The presence of predators, as well as local and distant migrations, call for birds to flock together. While birds may bump into planes, windmills, and wires, massive flocks often fly together without incident. A new study found that pronounced patterns on colorful ventral wings — the feathers located beneath the wings, near where they join to the body — help large birds steer clear of each other during flight.
“I believe that this study aids in improving our understanding on the different aspects that drive color evolution in birds,” said Svana Rogalla, of the Basque Centre for Biophysics, in Spain, who was not involved in the study. “Signaling functions so far have mostly been studied in the dorsal parts of animals, those that are most visible, while different effects of ventral wing coloration remain mostly unstudied.”
The signals birds employed to avoid perilously crashing into each other mid-flight had remained opaque. Michael Griesser of the University of Konstanz, in Germany and colleagues at Sun Yat-sen University, in China sought to test whether coloration on the underside of bird wings act as visual signals to avoid collision. Patterns on these ventral wings are usually visible only in-flight.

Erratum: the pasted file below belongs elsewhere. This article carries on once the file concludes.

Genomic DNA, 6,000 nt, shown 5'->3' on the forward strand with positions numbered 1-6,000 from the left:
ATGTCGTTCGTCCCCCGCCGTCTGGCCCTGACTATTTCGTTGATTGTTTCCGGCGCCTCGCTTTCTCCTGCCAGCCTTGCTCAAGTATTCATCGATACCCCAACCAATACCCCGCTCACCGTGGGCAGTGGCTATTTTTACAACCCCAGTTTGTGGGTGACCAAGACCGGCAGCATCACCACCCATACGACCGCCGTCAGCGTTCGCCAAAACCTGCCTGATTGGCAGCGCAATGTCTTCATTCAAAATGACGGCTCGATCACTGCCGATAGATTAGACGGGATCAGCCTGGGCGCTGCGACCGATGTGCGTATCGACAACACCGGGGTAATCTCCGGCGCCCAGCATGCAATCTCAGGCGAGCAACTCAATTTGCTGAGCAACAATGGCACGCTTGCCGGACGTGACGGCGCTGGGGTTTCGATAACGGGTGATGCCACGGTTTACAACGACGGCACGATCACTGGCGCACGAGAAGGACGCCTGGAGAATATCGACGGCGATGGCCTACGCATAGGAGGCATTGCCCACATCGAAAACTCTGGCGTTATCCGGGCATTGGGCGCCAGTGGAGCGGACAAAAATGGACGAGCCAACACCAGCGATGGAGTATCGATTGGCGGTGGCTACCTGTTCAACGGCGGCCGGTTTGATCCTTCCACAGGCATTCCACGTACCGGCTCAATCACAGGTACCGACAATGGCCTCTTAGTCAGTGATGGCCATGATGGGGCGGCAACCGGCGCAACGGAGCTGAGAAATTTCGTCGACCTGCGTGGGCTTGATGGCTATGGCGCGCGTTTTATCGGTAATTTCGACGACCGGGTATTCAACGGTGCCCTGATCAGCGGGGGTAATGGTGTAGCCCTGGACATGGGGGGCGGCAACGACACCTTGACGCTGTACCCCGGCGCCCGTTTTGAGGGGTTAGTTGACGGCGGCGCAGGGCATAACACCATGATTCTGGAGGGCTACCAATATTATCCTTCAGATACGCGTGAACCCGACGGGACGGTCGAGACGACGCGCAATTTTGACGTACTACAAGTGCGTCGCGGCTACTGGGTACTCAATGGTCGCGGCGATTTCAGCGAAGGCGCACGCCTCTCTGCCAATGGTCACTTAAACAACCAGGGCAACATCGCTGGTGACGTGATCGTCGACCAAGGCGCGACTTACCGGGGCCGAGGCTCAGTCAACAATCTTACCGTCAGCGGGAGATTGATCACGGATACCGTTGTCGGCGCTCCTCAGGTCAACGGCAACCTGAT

The researchers used a global database comprising 3498 images of the ventral wings of 1780 bird species to identify any contrasting color patterns. Using statistical analyses, they accounted for relationships between bird species, given that related species may look alike. Their main question: Did the ventral wings have two or more distinct colors or were they more uniformly patterned, with only one color?
Larger species of birds had markedly colorful ventral wings compared with smaller bird species. Moreover, larger birds that breed in colonies were more likely to have contrasting patterns on their ventral wings than birds that do not. “This result likely reflects that in colony breeding species, a large number of individuals move individually from and to the same location,” said Griesser. “Thus, these species benefit from visual signals that reduce the collision risk.”
Weighty birds, such as the pelican and condor, are less responsive at short notice and are unable to make quick turns. Ventral wings with striking patterns might make birds more visible while take off and flight. Further, these colorations were found across unrelated species, implying that these visual signals evolved independently.
Surprisingly, ventral wings did not appear to act as visual signals in smaller birds. “This likely reflects that smaller species are more maneuverable than larger species,” added Greisser. It’s possible that these birds may also engage other signals to avoid collisions.
While the study identified patterns and connections, it did not provide “causal insight into these patterns,” according to Griesser. More experiments are needed to clarify the mechanisms underlying collision avoidance in birds.
Reference: Kaidan Zheng, et al., Contrasting coloured ventral wings are a visual collision avoidance signal in birds, Proceedings of the Royal Society B (2022). DOI: https://doi.org/10.1098/rspb.2022.0678
Feature image credit: CALIN STAN on Unsplash